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Skin Melanoma: Clinical Trial for New Drug in Progress

By HERWriter
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It is hard to imagine how a simple spot on your skin could wreak such havoc if it turns out to be melanoma and spreads throughout the rest of your body. A recent series in the New York Times called “Target Cancer” clearly illustrates how this can happen. The development of a new drug called PLX4032 that is in clinical trials for skin melanoma is presented. We are given the chance to follow Dr. Keith Flaherty as he oversees the use of the drug and the lives of the patients involved in the study.

PLX4032 is a unique cancer drug. Unlike other cancer medications that affect the body’s entire immune system, PLX4032 targets a specific genetic gene called B-RAF that mutates and is responsible for certain types of skin melanoma. In 2002, British researchers found that a defective gene called B-RAF was present in more than half of those diagnosed with skin melanoma. It was then that Dr. Flaherty realized that if there was a targeted drug that blocked a protein produced by the defective gene then enormous strides could be made for patients whose cancer was caused by this defect.

Dr. Flaherty, who is a devoted, conscientious oncologist, believes that a new reformulated version of the drug is a patient’s best hope at halting the spread of this insidious disease. The first clinical trial to target the B-RAF gene failed to help patients; they simply could not absorb enough of the drug. He works tirelessly at the University of Philadelphia Melanoma Clinic along with a team of trial nurses and other oncologists.

The series chronicles melanoma patients who have reached the end of their chance for life. There is the 89 year old grandfather, the young woman who was diagnosed at 26, the family man from south Jersey and many others who are just like you and me. I can’t help but become emotional as I read how much they and their families have been affected by lives full of struggling with cancer and how hard it must be to know that they are receiving a drug that may be their last chance at survival. Admittedly, a drug with no past record, no known best dose to administer might just shorten what is left of their life if their body rejects it.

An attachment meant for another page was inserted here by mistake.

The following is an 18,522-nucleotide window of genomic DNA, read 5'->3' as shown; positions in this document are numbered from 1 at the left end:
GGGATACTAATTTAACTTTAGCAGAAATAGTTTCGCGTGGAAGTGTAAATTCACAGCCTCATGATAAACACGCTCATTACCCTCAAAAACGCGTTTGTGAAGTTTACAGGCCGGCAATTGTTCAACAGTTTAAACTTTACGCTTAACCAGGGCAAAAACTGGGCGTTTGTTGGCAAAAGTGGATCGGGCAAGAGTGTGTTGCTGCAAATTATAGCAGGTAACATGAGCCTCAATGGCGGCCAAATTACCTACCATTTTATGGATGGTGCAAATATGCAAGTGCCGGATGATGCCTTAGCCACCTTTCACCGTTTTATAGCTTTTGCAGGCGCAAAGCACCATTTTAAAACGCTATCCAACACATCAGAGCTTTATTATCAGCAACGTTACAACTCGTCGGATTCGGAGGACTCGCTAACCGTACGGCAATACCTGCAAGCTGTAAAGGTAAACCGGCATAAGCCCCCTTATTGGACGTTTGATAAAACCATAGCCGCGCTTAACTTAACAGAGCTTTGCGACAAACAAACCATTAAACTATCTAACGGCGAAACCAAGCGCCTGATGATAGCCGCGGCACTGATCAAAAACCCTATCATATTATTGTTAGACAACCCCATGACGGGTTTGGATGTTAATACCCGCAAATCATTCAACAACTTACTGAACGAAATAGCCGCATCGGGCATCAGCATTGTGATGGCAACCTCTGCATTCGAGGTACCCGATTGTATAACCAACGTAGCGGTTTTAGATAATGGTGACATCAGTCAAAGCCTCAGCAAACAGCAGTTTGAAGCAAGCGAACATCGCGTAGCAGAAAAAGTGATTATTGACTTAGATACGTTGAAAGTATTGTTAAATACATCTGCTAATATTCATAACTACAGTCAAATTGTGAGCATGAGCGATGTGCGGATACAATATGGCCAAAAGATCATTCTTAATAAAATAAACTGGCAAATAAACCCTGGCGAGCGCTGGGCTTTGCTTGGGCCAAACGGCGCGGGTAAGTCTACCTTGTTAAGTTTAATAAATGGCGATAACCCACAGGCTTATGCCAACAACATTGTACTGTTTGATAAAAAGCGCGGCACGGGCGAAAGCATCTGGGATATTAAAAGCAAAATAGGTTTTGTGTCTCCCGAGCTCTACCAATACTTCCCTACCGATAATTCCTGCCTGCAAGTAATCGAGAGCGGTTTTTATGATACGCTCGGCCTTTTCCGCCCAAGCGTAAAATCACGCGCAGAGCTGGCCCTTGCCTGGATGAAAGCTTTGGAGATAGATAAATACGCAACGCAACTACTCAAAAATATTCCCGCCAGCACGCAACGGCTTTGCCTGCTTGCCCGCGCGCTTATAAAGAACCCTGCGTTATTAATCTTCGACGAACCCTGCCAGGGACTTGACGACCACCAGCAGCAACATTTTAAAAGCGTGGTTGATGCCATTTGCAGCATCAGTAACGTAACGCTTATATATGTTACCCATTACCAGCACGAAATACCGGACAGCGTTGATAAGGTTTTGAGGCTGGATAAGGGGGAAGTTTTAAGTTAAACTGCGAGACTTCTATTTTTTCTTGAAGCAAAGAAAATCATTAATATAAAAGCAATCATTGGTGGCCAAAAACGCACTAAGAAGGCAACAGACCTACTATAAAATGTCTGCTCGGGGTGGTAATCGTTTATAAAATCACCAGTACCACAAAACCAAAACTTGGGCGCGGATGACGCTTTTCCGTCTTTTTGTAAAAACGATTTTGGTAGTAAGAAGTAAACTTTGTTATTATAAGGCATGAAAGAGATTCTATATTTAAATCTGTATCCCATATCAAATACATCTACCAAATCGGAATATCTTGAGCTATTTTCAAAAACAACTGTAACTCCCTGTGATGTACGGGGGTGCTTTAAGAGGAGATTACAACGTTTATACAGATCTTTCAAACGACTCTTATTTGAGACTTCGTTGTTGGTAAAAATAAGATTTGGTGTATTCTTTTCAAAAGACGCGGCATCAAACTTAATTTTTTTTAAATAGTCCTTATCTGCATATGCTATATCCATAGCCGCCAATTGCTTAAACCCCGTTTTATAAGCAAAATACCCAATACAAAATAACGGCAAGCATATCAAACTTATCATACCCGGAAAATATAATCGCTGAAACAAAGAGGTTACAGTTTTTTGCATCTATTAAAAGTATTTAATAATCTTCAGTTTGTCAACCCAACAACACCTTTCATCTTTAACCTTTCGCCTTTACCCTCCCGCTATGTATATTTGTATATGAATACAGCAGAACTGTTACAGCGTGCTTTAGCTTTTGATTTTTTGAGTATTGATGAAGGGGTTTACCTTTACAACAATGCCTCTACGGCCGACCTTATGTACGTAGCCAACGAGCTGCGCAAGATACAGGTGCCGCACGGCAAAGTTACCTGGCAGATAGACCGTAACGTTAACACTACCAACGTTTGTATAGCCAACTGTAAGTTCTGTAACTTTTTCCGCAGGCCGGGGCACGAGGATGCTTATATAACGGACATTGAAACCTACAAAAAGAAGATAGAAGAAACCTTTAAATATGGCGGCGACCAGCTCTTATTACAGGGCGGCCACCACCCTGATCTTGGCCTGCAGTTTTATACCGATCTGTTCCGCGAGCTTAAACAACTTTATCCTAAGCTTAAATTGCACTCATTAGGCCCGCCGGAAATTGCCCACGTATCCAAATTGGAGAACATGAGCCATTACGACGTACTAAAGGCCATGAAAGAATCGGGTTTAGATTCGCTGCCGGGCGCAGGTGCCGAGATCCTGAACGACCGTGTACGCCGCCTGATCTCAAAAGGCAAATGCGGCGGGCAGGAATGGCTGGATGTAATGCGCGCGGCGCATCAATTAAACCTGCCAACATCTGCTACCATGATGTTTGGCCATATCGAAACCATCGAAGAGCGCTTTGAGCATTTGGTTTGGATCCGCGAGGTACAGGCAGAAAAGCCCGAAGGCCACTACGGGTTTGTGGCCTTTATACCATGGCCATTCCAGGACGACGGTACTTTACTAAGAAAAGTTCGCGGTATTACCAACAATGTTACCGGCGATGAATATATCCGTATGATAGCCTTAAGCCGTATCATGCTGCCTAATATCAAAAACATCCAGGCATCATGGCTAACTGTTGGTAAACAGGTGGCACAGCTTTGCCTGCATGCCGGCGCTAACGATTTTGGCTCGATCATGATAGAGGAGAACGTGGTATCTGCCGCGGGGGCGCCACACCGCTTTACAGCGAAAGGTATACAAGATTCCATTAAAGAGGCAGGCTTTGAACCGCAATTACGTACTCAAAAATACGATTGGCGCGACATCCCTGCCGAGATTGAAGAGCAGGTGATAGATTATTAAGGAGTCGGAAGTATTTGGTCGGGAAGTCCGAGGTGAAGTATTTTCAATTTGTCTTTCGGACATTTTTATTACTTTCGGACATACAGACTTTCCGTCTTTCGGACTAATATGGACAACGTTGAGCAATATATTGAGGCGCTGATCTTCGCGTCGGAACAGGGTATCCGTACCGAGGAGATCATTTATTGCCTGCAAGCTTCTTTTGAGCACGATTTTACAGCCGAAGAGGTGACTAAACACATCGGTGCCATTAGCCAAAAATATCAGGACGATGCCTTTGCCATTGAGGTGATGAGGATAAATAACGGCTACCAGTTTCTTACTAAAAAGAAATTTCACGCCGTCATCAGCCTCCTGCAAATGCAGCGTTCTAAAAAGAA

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HERWriter Guide

Michele - Thanks for this information. As a resident of Arizona, which has one of the highest skin cancer rates in the world, it's good to know that new treatments are being studied. I've also recently learned of studies in which one of the targeted drug therapies used to treat specific forms of leukemia is showing strong potential for treatment of late stage melanoma. It's always good to see more advances in these areas that can help people affected by skin cancer. Take care, Pat

March 9, 2010 - 6:51pm
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We value and respect our HERWriters' experiences, but everyone is different. Many of our writers are speaking from personal experience, and what's worked for them may not work for you. Their articles are not a substitute for medical advice, although we hope you can gain knowledge from their insight.


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